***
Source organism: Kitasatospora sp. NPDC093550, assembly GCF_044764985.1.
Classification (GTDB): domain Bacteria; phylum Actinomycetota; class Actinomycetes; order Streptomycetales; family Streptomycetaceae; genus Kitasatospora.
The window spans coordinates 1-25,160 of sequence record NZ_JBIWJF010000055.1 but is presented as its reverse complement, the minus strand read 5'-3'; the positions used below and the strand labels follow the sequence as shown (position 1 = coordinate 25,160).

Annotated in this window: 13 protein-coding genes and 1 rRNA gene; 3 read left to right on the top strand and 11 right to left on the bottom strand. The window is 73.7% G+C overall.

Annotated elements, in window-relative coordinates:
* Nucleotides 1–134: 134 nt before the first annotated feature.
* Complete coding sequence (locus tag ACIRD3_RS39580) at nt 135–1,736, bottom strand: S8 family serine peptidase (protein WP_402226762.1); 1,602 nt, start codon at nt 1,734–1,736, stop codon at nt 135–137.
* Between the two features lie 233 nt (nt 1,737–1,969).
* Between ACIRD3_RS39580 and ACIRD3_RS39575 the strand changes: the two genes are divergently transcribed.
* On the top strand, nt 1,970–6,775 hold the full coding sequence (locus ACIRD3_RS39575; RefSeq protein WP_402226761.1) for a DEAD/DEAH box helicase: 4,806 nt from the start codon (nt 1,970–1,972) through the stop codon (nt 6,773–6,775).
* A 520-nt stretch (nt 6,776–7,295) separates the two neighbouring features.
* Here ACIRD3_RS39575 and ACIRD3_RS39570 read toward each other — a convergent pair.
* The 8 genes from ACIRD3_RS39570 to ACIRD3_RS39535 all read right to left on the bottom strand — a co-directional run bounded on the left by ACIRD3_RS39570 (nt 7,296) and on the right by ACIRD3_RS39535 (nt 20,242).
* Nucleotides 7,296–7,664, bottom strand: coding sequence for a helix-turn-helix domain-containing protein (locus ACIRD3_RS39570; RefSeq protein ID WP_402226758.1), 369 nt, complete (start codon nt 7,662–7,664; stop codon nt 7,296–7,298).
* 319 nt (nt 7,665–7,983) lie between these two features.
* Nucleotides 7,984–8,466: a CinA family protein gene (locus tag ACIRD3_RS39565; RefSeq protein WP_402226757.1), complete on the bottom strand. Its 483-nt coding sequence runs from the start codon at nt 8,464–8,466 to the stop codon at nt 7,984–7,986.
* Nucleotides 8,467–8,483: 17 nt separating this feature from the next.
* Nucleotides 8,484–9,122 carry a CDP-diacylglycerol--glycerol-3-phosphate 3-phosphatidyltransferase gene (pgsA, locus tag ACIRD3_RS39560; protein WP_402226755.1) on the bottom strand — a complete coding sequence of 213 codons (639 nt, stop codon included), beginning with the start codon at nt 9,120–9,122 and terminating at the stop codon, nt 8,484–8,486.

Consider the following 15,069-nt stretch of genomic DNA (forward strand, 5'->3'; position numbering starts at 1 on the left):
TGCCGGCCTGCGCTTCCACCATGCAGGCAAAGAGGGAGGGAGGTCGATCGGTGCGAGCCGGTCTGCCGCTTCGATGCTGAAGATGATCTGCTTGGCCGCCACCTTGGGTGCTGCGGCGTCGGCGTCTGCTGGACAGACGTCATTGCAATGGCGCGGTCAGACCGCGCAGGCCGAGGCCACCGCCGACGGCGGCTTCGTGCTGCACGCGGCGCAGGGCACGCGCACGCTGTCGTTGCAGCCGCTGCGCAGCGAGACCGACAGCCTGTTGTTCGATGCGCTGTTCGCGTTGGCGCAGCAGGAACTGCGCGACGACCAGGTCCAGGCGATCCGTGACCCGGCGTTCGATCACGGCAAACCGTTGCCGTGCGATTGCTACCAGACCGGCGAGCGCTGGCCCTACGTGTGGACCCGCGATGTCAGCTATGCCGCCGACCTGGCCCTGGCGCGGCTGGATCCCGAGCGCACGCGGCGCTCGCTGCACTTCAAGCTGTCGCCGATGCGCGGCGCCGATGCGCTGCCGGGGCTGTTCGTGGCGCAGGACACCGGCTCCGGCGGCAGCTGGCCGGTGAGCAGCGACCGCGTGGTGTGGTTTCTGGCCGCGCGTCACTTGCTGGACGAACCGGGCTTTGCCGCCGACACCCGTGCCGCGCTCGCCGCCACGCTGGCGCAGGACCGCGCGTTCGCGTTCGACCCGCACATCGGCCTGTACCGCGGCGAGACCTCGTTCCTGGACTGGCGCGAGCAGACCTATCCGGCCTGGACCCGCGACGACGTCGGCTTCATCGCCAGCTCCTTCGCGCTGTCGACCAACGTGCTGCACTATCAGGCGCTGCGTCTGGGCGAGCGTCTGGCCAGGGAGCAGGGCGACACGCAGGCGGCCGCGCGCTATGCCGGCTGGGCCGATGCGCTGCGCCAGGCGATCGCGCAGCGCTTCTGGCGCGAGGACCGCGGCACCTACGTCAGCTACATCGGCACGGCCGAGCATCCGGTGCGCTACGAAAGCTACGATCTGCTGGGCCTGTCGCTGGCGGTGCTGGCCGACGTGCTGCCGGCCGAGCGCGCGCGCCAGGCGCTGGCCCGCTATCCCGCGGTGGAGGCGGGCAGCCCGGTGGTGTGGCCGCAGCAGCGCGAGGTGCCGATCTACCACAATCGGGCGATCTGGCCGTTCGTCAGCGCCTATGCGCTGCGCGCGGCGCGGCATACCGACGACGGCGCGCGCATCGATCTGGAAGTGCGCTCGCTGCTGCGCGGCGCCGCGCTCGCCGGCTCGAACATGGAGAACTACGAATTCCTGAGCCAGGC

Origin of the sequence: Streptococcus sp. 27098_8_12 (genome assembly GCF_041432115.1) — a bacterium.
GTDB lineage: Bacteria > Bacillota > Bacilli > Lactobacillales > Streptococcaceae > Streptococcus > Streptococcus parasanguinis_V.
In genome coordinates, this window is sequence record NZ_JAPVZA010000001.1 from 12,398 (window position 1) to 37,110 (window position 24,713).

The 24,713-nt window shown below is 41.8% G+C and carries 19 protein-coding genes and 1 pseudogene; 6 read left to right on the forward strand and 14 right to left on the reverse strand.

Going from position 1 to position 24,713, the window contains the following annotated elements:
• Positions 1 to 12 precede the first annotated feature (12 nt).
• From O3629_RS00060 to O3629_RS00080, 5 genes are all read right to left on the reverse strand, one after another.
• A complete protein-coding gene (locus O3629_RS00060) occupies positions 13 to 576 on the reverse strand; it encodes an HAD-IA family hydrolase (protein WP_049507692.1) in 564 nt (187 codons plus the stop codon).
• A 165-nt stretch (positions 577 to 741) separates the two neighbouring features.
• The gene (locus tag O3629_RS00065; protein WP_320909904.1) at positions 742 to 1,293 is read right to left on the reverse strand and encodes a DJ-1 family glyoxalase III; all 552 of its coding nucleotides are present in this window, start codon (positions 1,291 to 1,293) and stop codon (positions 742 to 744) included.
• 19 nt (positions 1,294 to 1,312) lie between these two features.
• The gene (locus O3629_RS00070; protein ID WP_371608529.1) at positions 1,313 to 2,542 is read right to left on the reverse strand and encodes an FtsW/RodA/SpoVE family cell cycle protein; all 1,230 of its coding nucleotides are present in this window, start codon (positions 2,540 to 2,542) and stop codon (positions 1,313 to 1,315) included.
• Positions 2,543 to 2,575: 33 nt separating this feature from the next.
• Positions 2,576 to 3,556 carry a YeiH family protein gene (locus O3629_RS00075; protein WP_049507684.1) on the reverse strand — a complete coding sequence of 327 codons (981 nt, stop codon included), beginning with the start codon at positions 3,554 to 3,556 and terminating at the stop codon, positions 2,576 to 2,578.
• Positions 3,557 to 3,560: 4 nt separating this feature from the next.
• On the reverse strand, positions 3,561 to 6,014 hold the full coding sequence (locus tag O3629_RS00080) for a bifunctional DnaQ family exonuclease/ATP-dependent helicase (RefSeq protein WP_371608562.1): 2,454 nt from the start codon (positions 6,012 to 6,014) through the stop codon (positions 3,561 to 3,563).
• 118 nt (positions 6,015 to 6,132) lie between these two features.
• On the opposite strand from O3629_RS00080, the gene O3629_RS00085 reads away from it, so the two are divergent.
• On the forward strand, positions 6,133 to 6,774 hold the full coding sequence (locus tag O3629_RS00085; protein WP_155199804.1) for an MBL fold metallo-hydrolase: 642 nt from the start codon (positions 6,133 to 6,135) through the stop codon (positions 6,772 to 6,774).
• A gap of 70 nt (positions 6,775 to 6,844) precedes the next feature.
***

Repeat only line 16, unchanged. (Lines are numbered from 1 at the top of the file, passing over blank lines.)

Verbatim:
* Nucleotides 7,984–8,466: a CinA family protein gene (locus tag ACIRD3_RS39565; RefSeq protein WP_402226757.1), complete on the bottom strand. Its 483-nt coding sequence runs from the start codon at nt 8,464–8,466 to the stop codon at nt 7,984–7,986.